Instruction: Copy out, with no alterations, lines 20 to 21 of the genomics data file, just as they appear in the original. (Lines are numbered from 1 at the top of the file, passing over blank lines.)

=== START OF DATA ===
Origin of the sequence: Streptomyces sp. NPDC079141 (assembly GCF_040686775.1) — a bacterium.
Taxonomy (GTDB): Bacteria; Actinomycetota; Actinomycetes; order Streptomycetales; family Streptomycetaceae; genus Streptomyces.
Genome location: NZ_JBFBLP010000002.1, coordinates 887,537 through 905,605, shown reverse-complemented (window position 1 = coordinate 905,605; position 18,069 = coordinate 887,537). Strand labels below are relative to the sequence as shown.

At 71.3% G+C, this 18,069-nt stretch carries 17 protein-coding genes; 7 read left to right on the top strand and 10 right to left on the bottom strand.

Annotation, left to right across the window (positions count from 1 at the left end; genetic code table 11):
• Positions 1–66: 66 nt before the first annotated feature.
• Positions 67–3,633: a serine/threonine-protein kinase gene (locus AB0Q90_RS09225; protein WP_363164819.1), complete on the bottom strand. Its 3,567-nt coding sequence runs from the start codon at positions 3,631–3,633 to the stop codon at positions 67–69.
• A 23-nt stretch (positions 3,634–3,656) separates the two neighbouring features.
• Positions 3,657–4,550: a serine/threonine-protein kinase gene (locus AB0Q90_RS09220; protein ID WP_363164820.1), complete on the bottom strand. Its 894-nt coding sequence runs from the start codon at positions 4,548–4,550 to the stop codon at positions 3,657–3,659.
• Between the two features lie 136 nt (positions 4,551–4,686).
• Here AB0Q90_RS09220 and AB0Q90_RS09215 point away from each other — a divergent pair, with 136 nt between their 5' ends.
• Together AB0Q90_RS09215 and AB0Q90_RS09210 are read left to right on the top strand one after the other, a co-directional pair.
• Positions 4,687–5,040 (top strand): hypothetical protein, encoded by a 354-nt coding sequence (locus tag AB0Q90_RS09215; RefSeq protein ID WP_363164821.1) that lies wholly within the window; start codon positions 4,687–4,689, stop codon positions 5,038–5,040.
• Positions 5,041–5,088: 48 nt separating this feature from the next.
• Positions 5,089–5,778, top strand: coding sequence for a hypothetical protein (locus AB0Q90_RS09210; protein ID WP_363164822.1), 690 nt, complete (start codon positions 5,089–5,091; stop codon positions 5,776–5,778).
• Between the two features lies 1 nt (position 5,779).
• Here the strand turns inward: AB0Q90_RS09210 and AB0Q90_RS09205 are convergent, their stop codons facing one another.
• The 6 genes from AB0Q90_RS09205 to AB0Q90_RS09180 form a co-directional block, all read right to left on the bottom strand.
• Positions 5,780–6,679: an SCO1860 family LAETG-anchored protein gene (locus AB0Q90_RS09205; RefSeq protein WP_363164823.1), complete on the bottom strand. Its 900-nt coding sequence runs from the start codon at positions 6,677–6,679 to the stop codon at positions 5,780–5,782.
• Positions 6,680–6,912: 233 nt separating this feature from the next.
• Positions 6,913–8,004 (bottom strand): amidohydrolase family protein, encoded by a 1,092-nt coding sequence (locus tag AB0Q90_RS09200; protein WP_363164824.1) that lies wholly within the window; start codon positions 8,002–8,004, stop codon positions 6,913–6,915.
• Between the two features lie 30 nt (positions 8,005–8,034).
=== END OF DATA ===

• Positions 6,680–6,912: 233 nt separating this feature from the next.
• Positions 6,913–8,004 (bottom strand): amidohydrolase family protein, encoded by a 1,092-nt coding sequence (locus tag AB0Q90_RS09200; protein WP_363164824.1) that lies wholly within the window; start codon positions 8,002–8,004, stop codon positions 6,913–6,915.